Lisa Lambert is the director of PAL, a statewide, family-run, grassroots nonprofit organization based in Boston that promotes children’s mental health.
She writes a blog called Hold On, It’s Not Over, and last month wrote a great post titled “Family engagement is a two way street.” It describes the difference between parent involvement and parent engagement from a mental health perspective. It’s very similar to how I describe the difference in my book. Here’s an excerpt, though I’d encourage you to go to her blog and read the post in its entirety:
Family involvement is often unilateral. A program might develop family-program activities without parent input in order to help the program achieve its own goals. A school summons parents to hear their information, not to contribute their own information. A clinical team has recommendations for parents on how to improve family involvement. In each of these instances, the program assumes they are the experts about the child and the parents are the learners. There is a single approach for all families.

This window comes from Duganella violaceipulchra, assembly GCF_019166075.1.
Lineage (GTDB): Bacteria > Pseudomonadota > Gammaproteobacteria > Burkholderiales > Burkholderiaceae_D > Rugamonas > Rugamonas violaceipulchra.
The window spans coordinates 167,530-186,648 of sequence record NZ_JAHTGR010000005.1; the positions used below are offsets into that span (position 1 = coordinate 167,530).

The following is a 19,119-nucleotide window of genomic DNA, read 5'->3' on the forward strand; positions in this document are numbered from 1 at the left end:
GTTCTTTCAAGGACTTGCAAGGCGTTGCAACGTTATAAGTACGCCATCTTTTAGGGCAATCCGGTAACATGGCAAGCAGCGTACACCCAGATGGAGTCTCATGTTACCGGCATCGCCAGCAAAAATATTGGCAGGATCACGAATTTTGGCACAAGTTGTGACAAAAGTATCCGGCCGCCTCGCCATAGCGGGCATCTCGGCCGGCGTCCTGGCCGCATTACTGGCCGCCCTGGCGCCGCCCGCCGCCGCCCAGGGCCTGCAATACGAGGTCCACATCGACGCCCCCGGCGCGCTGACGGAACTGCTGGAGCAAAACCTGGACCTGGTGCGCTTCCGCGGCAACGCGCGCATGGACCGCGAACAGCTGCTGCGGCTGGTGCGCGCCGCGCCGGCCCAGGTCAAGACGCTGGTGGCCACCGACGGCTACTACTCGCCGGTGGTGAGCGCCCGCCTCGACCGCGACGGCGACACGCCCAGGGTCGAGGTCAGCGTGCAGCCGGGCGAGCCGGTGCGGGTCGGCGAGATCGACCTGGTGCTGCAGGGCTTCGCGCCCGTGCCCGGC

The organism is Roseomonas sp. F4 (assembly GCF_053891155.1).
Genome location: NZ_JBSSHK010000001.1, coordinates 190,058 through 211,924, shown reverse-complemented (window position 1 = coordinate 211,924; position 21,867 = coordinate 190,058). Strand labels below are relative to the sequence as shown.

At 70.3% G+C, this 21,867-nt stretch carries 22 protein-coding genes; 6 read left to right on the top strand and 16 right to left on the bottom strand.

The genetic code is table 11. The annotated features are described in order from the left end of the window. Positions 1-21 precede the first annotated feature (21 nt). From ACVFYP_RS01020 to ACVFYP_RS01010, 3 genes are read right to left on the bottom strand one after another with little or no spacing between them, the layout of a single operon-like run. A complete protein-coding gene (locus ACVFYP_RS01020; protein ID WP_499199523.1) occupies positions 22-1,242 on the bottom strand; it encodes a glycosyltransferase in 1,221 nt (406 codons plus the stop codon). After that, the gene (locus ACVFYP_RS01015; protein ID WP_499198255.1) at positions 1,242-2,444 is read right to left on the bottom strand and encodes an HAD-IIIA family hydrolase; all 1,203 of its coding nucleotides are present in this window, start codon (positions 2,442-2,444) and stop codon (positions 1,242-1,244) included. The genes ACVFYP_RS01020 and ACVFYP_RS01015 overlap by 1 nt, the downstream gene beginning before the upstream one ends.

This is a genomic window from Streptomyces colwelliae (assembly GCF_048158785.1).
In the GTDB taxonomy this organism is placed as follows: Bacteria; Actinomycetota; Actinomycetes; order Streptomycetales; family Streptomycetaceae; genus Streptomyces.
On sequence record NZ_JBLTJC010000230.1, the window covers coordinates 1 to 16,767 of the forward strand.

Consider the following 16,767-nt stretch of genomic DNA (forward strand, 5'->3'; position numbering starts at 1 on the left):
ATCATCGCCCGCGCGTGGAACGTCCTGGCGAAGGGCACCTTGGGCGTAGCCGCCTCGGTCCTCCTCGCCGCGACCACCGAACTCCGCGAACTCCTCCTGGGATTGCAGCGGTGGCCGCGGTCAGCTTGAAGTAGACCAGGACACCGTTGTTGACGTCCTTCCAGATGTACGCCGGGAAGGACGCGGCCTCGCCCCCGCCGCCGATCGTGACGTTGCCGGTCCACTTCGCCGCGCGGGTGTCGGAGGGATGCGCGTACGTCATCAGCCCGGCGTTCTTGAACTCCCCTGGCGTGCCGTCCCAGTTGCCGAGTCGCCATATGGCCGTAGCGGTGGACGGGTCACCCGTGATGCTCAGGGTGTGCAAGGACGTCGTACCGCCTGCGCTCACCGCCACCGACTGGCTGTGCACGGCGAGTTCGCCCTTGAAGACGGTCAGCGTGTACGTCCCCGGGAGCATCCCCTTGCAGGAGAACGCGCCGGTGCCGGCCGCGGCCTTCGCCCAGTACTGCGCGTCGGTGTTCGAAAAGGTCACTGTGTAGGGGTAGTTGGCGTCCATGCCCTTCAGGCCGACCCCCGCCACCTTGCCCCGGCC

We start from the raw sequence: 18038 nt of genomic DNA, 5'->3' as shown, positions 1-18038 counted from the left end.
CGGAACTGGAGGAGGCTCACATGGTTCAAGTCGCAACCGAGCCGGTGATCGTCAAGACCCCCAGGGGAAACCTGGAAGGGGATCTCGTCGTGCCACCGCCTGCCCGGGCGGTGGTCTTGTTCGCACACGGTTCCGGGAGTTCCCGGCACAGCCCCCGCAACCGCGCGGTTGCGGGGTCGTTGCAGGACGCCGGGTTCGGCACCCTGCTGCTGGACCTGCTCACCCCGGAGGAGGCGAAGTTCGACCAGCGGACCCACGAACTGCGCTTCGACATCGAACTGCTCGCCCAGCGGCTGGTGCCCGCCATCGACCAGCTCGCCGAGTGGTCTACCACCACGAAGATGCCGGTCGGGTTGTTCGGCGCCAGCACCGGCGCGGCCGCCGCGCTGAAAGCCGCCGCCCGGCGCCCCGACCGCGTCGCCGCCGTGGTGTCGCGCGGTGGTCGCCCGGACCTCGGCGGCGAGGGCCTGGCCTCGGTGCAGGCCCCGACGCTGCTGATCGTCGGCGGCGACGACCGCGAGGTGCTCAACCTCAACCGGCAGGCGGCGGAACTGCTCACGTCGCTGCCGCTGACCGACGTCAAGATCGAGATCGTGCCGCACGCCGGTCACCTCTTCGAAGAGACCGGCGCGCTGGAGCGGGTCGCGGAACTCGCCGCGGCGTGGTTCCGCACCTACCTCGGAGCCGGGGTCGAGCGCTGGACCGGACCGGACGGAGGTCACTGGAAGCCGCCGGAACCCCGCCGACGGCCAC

Family engagement, on the other hand, is a two-way street. A program works together with families to develop activities that promote goals that they share. They always seek family input when developing plans to increase family involvement. A school listens to and includes the input of families. A clinical team believes that each person, including the parent and youth, has expertise and information to share. All of them assume that parents care about their child’s progress and well being when planning interventions and treatments. They respect the differences of each family and understand that one strategy is unlikely to work for everyone.